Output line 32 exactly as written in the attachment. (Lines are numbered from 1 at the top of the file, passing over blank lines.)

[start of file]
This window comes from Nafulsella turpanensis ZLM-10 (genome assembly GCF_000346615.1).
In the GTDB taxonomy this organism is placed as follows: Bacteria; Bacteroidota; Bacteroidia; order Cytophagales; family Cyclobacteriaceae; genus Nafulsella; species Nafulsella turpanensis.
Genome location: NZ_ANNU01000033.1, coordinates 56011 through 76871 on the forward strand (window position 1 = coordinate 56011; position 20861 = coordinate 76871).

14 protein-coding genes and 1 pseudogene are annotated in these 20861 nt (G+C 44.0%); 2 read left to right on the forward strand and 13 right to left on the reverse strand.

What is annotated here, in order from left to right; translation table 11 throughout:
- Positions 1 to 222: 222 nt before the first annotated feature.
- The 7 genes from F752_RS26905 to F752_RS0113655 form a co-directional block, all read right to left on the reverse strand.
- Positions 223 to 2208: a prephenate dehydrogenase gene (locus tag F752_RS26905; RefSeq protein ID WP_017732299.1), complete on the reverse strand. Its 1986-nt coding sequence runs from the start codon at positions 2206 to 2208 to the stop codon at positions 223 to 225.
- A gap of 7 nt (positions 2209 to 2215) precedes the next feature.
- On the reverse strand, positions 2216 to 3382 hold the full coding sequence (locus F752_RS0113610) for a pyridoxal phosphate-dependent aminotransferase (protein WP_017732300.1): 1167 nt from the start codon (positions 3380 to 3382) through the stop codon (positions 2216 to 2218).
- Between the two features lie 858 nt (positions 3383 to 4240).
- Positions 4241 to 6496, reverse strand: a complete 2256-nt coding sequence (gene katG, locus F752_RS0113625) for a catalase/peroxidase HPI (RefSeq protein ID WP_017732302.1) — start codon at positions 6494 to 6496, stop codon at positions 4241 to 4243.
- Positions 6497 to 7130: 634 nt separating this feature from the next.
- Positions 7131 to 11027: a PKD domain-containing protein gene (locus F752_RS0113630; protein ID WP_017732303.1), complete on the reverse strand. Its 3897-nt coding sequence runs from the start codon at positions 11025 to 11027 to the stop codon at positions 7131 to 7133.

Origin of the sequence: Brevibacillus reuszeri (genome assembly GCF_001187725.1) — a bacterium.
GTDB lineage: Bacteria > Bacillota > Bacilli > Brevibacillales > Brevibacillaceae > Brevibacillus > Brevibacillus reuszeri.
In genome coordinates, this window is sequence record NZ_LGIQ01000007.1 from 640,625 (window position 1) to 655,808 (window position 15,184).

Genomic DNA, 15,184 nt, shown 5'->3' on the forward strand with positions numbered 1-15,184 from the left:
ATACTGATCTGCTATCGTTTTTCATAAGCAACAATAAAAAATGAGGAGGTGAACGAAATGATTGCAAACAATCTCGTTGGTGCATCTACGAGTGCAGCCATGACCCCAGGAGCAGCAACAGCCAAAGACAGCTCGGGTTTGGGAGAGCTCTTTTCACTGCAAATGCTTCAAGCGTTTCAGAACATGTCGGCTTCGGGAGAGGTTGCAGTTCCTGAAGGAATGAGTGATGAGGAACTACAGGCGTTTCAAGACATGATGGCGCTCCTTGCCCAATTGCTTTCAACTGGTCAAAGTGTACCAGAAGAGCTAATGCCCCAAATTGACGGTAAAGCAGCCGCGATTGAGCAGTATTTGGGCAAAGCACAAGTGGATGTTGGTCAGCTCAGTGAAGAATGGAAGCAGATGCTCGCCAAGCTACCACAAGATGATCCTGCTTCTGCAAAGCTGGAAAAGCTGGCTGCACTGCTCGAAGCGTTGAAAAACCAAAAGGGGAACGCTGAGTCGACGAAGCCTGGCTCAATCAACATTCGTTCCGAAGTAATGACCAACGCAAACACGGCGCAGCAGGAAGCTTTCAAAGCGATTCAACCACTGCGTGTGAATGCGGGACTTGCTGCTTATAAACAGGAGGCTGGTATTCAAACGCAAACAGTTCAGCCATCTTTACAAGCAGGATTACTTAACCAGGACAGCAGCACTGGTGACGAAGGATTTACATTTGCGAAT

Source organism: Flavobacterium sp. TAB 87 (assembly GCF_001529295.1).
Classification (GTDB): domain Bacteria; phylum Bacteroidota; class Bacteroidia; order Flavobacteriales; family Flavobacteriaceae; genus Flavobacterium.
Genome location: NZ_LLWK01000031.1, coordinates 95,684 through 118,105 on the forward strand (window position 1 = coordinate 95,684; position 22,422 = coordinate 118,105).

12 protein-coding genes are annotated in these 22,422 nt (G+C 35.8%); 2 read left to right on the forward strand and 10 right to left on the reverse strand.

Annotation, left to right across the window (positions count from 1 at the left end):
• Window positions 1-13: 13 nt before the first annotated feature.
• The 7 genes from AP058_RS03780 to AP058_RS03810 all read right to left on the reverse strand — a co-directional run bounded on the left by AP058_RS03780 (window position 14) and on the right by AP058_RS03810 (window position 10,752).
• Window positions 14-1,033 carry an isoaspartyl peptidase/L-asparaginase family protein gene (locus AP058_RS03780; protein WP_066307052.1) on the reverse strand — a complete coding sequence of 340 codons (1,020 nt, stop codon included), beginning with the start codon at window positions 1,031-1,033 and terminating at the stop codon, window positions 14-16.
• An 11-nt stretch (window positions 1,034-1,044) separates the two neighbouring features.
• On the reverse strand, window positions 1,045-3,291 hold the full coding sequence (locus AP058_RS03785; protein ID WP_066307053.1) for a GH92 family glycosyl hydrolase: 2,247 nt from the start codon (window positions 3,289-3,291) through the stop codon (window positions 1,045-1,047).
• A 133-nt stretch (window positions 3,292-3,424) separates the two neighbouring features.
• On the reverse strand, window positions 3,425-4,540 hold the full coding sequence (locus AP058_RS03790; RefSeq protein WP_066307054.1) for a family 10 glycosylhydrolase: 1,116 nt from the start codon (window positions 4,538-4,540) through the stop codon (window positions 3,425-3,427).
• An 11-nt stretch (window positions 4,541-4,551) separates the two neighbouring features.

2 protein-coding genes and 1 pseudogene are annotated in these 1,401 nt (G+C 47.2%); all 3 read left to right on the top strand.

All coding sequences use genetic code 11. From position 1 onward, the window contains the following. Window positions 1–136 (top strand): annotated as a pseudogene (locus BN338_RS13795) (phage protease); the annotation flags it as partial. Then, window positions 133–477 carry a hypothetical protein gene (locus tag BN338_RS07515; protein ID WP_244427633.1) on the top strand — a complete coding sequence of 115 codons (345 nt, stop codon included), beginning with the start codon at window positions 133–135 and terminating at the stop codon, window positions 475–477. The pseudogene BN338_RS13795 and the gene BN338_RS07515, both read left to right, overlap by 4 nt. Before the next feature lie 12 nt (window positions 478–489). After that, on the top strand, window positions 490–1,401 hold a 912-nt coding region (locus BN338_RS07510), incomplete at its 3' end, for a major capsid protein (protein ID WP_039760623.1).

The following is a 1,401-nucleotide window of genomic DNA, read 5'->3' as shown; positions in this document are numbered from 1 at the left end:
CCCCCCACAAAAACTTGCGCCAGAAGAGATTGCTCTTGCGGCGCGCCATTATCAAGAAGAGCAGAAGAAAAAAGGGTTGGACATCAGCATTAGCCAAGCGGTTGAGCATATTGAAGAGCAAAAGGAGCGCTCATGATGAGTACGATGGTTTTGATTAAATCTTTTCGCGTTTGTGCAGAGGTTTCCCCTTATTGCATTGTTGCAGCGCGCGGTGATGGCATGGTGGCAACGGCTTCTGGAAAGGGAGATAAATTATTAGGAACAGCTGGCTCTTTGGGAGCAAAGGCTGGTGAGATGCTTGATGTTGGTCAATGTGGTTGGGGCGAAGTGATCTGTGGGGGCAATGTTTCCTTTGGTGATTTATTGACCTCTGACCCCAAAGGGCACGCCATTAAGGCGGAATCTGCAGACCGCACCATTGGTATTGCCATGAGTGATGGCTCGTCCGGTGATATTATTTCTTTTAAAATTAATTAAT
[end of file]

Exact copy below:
• An 11-nt stretch (window positions 4,541-4,551) separates the two neighbouring features.